This company is bringing together Ayurveda and ecommerce to give Indian customers direct access to herbal wellness

Add Veda, backed by Olympic sharp shooter Abhinav Bindra, was launched by Ankush Passi in 2016. It offers over 34 products through its website and other ecommerce platforms.
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COVID-19 has been an eye-opening experience for everybody, but most of all, for those who were taking their health for granted. The pandemic has forced people to rethink and pick healthier and sustainable food options to become better prepared when faced with a crisis like COVID-19. Moreover, Ayurveda, which focuses on curing illnesses using natural herbs, has almost become a buzzword over the last few months. 

With so much happening in the Indian Ayurvedic space, this industry is touted to grow bigger and busier in the years ahead. 

This week, SMBStory spoke to Ankush Passi, Founder and CEO of Add Veda. Add Veda is an Ayurveda-based products company founded in 2016 with its head office in Ludhiana and corporate office in Gurugram.

The company manufactures and sells over 34 products on online platforms like Amazon, 1MG, Lybrate, BeatO app, and also through its own website. These products are priced between Rs 350 and Rs 2,400. Add Veda is backed by Olympic gold medallist and sharpshooter Abhinav Bindra and Franchise India company. Abhinav is also the Brand Ambassador. Ankush says that the backing is not in cash but more in terms of marketing.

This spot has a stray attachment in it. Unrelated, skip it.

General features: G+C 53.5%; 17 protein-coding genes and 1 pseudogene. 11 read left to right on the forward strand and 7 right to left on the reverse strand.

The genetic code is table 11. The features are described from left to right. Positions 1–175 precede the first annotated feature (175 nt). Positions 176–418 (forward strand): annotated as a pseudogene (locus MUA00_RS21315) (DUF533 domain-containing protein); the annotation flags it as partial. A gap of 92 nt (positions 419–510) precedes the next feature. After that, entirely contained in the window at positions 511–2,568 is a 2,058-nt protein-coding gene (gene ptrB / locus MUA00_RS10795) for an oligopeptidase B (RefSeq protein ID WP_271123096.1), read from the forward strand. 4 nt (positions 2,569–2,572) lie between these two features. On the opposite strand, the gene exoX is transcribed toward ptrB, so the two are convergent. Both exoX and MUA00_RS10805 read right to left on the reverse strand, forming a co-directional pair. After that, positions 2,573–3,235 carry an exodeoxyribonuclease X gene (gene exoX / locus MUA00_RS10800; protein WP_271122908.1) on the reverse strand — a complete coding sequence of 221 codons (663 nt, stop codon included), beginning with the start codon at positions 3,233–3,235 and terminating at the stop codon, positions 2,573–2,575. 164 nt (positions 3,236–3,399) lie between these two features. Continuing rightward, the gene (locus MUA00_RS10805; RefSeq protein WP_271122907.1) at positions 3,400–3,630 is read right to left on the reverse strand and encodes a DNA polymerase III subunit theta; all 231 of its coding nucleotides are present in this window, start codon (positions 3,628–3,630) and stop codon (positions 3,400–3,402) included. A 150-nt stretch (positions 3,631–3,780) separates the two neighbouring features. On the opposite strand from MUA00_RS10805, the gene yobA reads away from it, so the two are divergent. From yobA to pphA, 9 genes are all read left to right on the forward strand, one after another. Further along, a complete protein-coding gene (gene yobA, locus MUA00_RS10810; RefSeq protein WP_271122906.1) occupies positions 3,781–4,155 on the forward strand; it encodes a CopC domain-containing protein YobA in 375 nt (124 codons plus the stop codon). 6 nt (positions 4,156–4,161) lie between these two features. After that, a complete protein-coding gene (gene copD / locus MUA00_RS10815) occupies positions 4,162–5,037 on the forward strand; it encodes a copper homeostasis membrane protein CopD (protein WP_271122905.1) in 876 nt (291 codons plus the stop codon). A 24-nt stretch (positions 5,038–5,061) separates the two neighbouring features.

Inception 

Ankush’s father, Jogesh Passi, is an Ayurvedic doctor in Punjab. He says that since childhood he was exposed to the industry, and was often intrigued by how people with chronic ailments were cured by this stream of medicine.

For Ankush, there was no single tipping point or a ‘Eureka’ moment when he decided to enter this space like his father. “In a way, it was always planned. I had this vision that while my father had limited reach, I will build an Ayurveda business whose reach will be much bigger and better.”

Ankush completed his graduation from Delhi University’s Shri Ram College of Commerce (SRCC) and joined a cousin’s ecommerce company. This is when he realised the potential and scope of India’s internet economy. In 2016, he launched Add Veda’s website, and also launched a few products on Amazon. 

The products are manufactured in the company’s unit in Ludhiana, Punjab. Ankush further says that Indian raw materials are so good that they source everything locally and don’t import at all. 

Ankush Passi, Founder & CEO, Add Veda with Olympic gold medallist and sharpshooter Abhinav Bindra

Industry concerns 

According to estimates, Ayurveda, often touted as the “sunrise sector of India,” is pegged to be a Rs 30,000 crore industry in India. A landmark move by the Narendra Modi-led government was the formation of the Ayurveda, Yoga, Unani, Siddhi, and Homeopathy (AYUSH) Ministry in 2014, which has given this sector a further impetus.

While this leads many to believe that the Ayurvedic sector’s prospects are extremely bright, Ankush points out a concerning trend in the sector.